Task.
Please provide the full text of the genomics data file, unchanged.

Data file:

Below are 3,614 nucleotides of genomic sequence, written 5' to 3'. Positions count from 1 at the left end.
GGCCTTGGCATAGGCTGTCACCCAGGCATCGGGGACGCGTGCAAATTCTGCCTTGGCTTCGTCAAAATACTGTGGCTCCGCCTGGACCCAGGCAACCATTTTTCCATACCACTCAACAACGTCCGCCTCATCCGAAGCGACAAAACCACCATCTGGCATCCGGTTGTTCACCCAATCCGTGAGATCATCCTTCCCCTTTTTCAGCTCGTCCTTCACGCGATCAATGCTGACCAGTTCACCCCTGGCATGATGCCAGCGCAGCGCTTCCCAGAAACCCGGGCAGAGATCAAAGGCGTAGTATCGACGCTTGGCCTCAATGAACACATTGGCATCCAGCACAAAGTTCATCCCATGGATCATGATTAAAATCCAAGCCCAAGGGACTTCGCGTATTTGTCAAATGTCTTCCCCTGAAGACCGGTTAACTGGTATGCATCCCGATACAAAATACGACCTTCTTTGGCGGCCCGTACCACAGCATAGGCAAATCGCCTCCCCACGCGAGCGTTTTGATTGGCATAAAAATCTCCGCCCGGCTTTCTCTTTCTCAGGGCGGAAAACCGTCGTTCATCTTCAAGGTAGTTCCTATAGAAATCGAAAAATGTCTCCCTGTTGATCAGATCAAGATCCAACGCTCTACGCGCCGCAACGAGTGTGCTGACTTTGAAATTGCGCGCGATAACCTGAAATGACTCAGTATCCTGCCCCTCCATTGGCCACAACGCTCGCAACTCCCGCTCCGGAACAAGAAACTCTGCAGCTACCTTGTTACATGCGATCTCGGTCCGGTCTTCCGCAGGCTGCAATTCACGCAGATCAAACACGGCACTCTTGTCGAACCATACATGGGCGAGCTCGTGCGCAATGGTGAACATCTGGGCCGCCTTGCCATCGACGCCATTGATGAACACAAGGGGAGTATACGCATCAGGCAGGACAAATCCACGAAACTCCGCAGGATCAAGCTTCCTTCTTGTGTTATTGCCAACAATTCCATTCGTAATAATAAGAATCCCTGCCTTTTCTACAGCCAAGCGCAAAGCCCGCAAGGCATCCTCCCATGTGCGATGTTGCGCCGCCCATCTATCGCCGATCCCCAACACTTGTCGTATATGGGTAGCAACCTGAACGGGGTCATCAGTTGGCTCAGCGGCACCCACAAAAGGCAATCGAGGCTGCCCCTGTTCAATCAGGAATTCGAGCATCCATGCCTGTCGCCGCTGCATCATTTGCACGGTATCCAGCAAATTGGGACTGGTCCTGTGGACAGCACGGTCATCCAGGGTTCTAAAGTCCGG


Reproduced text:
Below are 3,614 nucleotides of genomic sequence, written 5' to 3'. Positions count from 1 at the left end.
GGCCTTGGCATAGGCTGTCACCCAGGCATCGGGGACGCGTGCAAATTCTGCCTTGGCTTCGTCAAAATACTGTGGCTCCGCCTGGACCCAGGCAACCATTTTTCCATACCACTCAACAACGTCCGCCTCATCCGAAGCGACAAAACCACCATCTGGCATCCGGTTGTTCACCCAATCCGTGAGATCATCCTTCCCCTTTTTCAGCTCGTCCTTCACGCGATCAATGCTGACCAGTTCACCCCTGGCATGATGCCAGCGCAGCGCTTCCCAGAAACCCGGGCAGAGATCAAAGGCGTAGTATCGACGCTTGGCCTCAATGAACACATTGGCATCCAGCACAAAGTTCATCCCATGGATCATGATTAAAATCCAAGCCCAAGGGACTTCGCGTATTTGTCAAATGTCTTCCCCTGAAGACCGGTTAACTGGTATGCATCCCGATACAAAATACGACCTTCTTTGGCGGCCCGTACCACAGCATAGGCAAATCGCCTCCCCACGCGAGCGTTTTGATTGGCATAAAAATCTCCGCCCGGCTTTCTCTTTCTCAGGGCGGAAAACCGTCGTTCATCTTCAAGGTAGTTCCTATAGAAATCGAAAAATGTCTCCCTGTTGATCAGATCAAGATCCAACGCTCTACGCGCCGCAACGAGTGTGCTGACTTTGAAATTGCGCGCGATAACCTGAAATGACTCAGTATCCTGCCCCTCCATTGGCCACAACGCTCGCAACTCCCGCTCCGGAACAAGAAACTCTGCAGCTACCTTGTTACATGCGATCTCGGTCCGGTCTTCCGCAGGCTGCAATTCACGCAGATCAAACACGGCACTCTTGTCGAACCATACATGGGCGAGCTCGTGCGCAATGGTGAACATCTGGGCCGCCTTGCCATCGACGCCATTGATGAACACAAGGGGAGTATACGCATCAGGCAGGACAAATCCACGAAACTCCGCAGGATCAAGCTTCCTTCTTGTGTTATTGCCAACAATTCCATTCGTAATAATAAGAATCCCTGCCTTTTCTACAGCCAAGCGCAAAGCCCGCAAGGCATCCTCCCATGTGCGATGTTGCGCCGCCCATCTATCGCCGATCCCCAACACTTGTCGTATATGGGTAGCAACCTGAACGGGGTCATCAGTTGGCTCAGCGGCACCCACAAAAGGCAATCGAGGCTGCCCCTGTTCAATCAGGAATTCGAGCATCCATGCCTGTCGCCGCTGCATCATTTGCACGGTATCCAGCAAATTGGGACTGGTCCTGTGGACAGCACGGTCATCCAGGGTTCTAAAGTCCGG